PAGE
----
The importance of context: two paintings and what went into them

The importance of context: two paintings and what went into them

Last week’s blog was concerned with two paintings having letters as their subjects and which had connections with one of the so-called ‘Randlords’, the men who amassed great fortunes through exploiting diamonds and gold in South Africa and the financial jiggery-pokery that for many of them went with this. This connection was with Alfred Beit, who Rhodes called ‘little Alfred’. He was the Randlord who above all others possessed a kind of financial genius that enabled him to amass great fortune not only for himself but for others of his associates and in particular Cecil Rhodes. And in Beit’s case this included family members, including his brother Otto and then later Otto’s son, also an Alfred Beit.

This week, the discussion turns to these two paintings themselves, by the Dutch painter Gabriel Metsu. They were owned and donated by ‘little Alfred’s’ nephew, Alfred Beit the second, who inherited his father’s baronetcy title and family money, and it was he and his wife who eventually donated the pictures to the National Gallery of Ireland.

Gabriel Metsu ‘Man writing a letter’, 1663, National Gallery of Ireland

‘Man writing a letter’ is a thoroughly domestic painting on one level, with a man in a room sat writing at a table covered with a cloth. But on another level the world is brought into its frame. There is a shadowy sphere or globe reflected in the window just to the left of his head, while the painting to his right shows an open stormy scene, symbolising both the microcosmic relationship between the domestic interior and the open exterior, and also between the circumstances of the writer and the distance his letter will eventually travel. The painting also depicts concentrated action, for the man is immersed in writing a letter, having taken off his hat but not his coat and sat down to pen this missive. No writing can be discerned even at high magnification, but he is writing on a folded sheet of paper.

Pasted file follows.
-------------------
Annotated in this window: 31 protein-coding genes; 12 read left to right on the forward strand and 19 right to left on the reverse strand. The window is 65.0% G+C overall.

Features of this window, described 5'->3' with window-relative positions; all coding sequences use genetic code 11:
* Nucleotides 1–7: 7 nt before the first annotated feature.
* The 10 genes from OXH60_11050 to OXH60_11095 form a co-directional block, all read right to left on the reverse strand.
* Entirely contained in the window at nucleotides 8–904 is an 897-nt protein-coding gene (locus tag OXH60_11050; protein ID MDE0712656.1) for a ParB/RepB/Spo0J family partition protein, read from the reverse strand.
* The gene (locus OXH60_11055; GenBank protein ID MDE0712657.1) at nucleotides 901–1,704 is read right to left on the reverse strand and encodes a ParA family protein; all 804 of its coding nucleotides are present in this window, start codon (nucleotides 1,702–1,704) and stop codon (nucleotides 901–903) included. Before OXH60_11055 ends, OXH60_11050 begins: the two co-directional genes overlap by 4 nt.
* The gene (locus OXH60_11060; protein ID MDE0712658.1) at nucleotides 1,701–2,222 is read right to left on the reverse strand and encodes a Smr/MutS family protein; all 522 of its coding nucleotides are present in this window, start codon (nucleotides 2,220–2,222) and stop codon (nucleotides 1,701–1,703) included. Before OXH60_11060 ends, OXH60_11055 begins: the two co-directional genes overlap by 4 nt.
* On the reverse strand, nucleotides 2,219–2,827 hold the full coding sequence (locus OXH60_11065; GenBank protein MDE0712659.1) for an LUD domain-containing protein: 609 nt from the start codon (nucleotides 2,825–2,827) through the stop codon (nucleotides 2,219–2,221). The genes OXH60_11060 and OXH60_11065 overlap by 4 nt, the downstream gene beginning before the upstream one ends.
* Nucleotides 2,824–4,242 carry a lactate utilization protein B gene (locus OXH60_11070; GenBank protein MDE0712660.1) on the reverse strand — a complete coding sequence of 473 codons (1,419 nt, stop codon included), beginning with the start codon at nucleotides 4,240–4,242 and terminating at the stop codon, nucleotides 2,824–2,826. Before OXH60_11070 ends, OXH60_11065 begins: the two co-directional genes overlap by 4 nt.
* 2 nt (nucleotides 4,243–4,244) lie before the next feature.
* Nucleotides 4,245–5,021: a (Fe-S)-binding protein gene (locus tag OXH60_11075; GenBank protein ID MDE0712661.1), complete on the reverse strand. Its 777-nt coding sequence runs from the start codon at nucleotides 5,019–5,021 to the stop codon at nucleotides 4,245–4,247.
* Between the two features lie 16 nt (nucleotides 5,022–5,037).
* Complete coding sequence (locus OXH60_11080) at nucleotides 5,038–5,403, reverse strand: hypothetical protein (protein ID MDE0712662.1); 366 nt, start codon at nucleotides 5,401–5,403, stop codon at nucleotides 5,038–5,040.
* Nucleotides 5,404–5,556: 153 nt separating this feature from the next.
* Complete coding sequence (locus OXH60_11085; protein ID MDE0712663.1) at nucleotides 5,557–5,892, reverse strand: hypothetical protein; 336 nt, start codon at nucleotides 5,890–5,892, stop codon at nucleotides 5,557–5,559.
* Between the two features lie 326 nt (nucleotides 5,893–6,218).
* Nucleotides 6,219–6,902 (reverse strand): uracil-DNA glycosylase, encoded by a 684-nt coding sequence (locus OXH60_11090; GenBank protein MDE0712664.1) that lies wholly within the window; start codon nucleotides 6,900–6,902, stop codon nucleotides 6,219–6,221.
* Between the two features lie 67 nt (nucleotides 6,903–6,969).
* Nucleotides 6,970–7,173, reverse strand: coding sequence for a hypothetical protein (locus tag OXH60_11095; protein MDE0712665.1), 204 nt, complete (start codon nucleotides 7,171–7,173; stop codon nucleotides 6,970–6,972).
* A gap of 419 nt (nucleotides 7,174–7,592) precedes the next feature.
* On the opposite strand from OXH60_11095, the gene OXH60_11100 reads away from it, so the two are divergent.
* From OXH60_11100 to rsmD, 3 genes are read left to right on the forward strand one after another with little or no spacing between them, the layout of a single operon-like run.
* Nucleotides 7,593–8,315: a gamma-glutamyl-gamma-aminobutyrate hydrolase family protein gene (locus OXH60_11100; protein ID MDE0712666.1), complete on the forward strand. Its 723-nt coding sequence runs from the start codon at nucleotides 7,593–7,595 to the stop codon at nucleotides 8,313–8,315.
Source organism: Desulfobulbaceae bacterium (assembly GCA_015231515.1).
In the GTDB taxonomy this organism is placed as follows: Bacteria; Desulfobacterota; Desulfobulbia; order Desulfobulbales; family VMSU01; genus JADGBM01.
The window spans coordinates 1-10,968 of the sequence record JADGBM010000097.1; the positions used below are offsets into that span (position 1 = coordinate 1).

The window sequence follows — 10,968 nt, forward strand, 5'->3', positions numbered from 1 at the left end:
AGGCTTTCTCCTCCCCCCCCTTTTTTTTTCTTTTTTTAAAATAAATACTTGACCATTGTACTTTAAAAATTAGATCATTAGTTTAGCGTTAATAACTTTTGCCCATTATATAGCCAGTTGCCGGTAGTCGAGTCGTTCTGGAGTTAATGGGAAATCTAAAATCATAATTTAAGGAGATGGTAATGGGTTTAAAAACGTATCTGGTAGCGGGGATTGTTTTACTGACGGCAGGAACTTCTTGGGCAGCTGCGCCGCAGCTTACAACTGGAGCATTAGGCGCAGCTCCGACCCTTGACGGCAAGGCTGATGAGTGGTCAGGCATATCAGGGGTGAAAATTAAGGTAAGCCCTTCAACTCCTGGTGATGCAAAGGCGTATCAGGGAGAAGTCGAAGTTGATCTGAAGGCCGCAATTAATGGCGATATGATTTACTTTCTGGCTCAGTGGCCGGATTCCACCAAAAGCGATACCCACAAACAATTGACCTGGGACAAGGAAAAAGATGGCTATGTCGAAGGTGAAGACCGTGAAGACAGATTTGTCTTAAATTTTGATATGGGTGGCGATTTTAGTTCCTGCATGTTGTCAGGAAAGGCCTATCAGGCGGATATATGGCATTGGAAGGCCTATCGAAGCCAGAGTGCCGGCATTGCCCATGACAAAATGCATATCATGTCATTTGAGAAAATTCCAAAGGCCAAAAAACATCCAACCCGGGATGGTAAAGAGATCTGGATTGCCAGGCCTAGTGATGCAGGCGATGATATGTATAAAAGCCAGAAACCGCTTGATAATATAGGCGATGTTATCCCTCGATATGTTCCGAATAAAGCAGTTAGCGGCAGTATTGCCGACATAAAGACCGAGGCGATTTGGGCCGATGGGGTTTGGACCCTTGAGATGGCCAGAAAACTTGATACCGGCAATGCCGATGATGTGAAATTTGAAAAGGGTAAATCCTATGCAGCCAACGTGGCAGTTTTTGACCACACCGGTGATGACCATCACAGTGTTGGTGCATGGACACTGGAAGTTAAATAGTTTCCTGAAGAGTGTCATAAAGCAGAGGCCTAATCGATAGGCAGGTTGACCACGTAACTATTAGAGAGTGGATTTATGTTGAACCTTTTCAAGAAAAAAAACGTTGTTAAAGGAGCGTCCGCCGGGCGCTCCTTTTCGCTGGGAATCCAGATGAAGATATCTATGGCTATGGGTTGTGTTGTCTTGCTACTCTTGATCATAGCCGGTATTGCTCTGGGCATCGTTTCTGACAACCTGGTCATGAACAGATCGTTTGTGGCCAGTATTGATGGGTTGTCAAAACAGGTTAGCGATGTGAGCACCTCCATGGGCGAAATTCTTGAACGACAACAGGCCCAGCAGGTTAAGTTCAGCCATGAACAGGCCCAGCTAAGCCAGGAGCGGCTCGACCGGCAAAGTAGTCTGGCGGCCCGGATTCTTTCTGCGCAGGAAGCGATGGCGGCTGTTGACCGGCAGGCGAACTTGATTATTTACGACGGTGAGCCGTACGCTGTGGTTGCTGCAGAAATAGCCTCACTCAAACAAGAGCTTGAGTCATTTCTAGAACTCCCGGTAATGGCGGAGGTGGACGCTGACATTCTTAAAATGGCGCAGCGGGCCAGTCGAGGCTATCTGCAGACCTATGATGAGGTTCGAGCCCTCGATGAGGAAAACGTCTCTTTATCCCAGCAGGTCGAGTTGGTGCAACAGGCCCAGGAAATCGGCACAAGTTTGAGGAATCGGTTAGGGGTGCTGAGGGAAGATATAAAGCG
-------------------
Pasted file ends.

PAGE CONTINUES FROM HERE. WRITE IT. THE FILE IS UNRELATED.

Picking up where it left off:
Gabriel Metsu ‘Woman reading a letter’, 1663, National Gallery of Ireland

‘Woman reading a letter’ also shows a domestic interior, with a woman shielding her reading of a letter from the standing figure of a servant, and an inquisitive dog at her feet. In her left hand the servant holds a pail and also an envelope, presumptively from which the letter had been taken, with the shadowy form of writing discernible on it. Her right hand pulls back a curtain, revealing a dangerously stormy seascape with lashing waves, symbolically indicating that the letter had come across oceans from where the letter-writer was still present.

In addition to the many symbolic references, what is clearly being conveyed to the viewer in Metsu’s two paintings is that the letter-writing and the letter-reading are personal, or rather inter-personal, matters and not public ones. It is a man writing to someone, and a woman reading what someone has written, two people in a relational engagement facilitated by the medium of epistolarity. The writing man is immersed and concentrated on his missive. The reading woman is both immersed and also aware of potential intrusions and shields herself and her reading from them. This is symbolically resonant. But it is also unlike what would have been the circumstances of the vast majority of letter-writing and -reading of the time, which was contributed to perhaps by numbers of people, and intended to be shared by a collective readership. This is the representation of a symbolic force, rather than of the practical reality.

Last updated:  7 March 2019


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